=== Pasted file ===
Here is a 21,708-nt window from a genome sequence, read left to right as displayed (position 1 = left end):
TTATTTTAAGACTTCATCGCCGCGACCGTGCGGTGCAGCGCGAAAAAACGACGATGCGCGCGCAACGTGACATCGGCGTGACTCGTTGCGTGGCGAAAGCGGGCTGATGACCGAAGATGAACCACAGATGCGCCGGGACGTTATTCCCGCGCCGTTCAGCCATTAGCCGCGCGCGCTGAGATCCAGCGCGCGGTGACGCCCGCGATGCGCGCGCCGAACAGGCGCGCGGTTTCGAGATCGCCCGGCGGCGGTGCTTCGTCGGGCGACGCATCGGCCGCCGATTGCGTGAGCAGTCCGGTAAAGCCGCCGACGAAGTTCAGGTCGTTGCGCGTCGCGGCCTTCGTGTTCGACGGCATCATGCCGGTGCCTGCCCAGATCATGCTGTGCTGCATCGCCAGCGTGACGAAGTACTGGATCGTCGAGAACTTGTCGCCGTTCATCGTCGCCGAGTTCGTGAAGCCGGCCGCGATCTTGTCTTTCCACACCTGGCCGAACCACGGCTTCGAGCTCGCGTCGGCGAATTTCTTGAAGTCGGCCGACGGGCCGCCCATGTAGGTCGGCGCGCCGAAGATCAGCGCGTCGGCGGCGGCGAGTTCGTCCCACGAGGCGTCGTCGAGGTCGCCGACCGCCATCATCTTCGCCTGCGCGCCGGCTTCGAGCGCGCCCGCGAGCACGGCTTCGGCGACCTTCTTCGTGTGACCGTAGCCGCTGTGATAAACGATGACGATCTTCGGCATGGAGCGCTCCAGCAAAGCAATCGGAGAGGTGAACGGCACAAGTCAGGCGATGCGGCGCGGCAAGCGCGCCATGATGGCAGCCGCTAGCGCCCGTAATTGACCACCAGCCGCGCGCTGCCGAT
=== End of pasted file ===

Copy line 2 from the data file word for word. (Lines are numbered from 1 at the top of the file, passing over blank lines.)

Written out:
TTATTTTAAGACTTCATCGCCGCGACCGTGCGGTGCAGCGCGAAAAAACGACGATGCGCGCGCAACGTGACATCGGCGTGACTCGTTGCGTGGCGAAAGCGGGCTGATGACCGAAGATGAACCACAGATGCGCCGGGACGTTATTCCCGCGCCGTTCAGCCATTAGCCGCGCGCGCTGAGATCCAGCGCGCGGTGACGCCCGCGATGCGCGCGCCGAACAGGCGCGCGGTTTCGAGATCGCCCGGCGGCGGTGCTTCGTCGGGCGACGCATCGGCCGCCGATTGCGTGAGCAGTCCGGTAAAGCCGCCGACGAAGTTCAGGTCGTTGCGCGTCGCGGCCTTCGTGTTCGACGGCATCATGCCGGTGCCTGCCCAGATCATGCTGTGCTGCATCGCCAGCGTGACGAAGTACTGGATCGTCGAGAACTTGTCGCCGTTCATCGTCGCCGAGTTCGTGAAGCCGGCCGCGATCTTGTCTTTCCACACCTGGCCGAACCACGGCTTCGAGCTCGCGTCGGCGAATTTCTTGAAGTCGGCCGACGGGCCGCCCATGTAGGTCGGCGCGCCGAAGATCAGCGCGTCGGCGGCGGCGAGTTCGTCCCACGAGGCGTCGTCGAGGTCGCCGACCGCCATCATCTTCGCCTGCGCGCCGGCTTCGAGCGCGCCCGCGAGCACGGCTTCGGCGACCTTCTTCGTGTGACCGTAGCCGCTGTGATAAACGATGACGATCTTCGGCATGGAGCGCTCCAGCAAAGCAATCGGAGAGGTGAACGGCACAAGTCAGGCGATGCGGCGCGGCAAGCGCGCCATGATGGCAGCCGCTAGCGCCCGTAATTGACCACCAGCCGCGCGCTGCCGAT